MBA employment reports are late at many of the leading business schools in the United States this year, as schools grapple with the effects of the coronavirus pandemic on placement and starting pay for their graduates. But not Georgetown. The McDonough School of Business released its annual report this week, just as it released last year’s report in mid-November, and the conspicuous lack of delay points to how well — in most measures — Georgetown’s Class of 2020 performed.
Basically, even as uncertainty continues this year with the school’s announcement that all spring instruction will be hybrid, Georgetown McDonough’s employment numbers have reverted to the levels of three or four years ago. As if in a time machine, the percentage of job offers three months after graduation slipped for a second straight year to return to 2017 levels at 93%. Same for the percentage of job acceptances: down a second consecutive year, to 90%, the rate reported in 2016. Some impacts from a deadly global pandemic are to be expected, after all.
Similarly, average starting salary climbed for a fourth straight year for McDonough MBAs, to $128,162, a school record but only a 3.2% improvement on 2019. That might look inadequate compared to salary growth between 2018 and 2019, when starting base pay jumped 6.1%, to $124K from just under $117K; but in two previous cycles (2016 to 2017 and 2017 to 2018) average salaries climbed 4.1% and 3.8%, respectively.
One unalloyed good to come out of the report: bonuses, which jumped to an average of $34,707, up 13%. They had actually slipped between the previous two reports.
3 REASONS FOR SUCCESS
Doreen Amorosa, associate dean for McDonough Career Services, says that to adapt to the challenges of the pandemic, McDonough Career Services launched a Hoyas Helping Hoyas campaign, asking alumni to connect with students around their career needs. It was so successful it became one of three primary reasons for the placement success of the school’s MBA graduates and students this year.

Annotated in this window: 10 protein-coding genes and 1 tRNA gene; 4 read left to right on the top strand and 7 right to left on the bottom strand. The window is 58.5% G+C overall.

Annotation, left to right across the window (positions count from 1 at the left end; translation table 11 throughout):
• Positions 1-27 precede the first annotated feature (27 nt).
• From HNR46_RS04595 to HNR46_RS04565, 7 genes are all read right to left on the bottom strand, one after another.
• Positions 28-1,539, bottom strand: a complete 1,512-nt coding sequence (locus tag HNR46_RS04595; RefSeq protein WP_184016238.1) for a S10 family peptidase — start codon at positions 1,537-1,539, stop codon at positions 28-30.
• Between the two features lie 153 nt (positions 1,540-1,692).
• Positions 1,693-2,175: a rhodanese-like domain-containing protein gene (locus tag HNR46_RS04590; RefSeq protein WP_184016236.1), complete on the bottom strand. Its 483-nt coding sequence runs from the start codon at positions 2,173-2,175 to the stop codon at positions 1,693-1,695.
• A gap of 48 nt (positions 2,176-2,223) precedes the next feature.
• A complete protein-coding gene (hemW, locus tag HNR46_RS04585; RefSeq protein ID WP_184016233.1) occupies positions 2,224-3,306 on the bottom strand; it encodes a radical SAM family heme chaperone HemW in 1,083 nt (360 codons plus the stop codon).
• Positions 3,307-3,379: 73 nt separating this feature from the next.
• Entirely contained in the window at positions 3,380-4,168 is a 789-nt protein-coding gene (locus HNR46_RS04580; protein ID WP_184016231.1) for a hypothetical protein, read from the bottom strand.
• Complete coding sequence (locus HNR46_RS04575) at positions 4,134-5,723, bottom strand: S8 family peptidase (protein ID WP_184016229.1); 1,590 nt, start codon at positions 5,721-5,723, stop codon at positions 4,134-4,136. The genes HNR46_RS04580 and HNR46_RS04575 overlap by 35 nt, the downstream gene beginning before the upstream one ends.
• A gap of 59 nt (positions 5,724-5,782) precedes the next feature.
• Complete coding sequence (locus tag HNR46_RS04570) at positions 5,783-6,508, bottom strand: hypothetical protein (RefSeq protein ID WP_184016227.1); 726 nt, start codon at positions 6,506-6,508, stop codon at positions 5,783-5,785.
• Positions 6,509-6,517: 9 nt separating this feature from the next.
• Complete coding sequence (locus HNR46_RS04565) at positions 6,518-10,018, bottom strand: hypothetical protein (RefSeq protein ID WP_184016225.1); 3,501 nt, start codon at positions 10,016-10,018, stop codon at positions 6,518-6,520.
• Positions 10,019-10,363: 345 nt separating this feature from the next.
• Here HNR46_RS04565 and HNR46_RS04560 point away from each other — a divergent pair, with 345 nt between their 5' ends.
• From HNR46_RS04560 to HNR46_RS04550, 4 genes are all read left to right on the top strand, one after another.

“Dean Paul Almeida asked our McDonough Alumni to support MBA students still seeking jobs and internships,” Amorosa tells Poets&Quants. “In the following weeks, over 200 of them stepped up with job and internship postings, virtual consulting projects, assistance with technical training and mentorship.
“Second, 75% of our graduates went into industries where they either had an opportunity to convert their summer internships or accept a new full-time offer before the pandemic began. And from the internship perspective, 50% of them went into consulting or finance functions. These opportunities were largely secured prior to the pandemic.
“Third, having been a former corporate recruiter, I understand the intricacies of ‘just-in-time recruiting.’ Each year, we kick off our just-in-time recruiting process in January. Students refresh their target company lists, and immediately re-energize their networking efforts. By doing this, they are ready to apply for roles and internships in early March. To the extent that hiring was still going on in April, they were already well into the recruitment cycle and this served them well.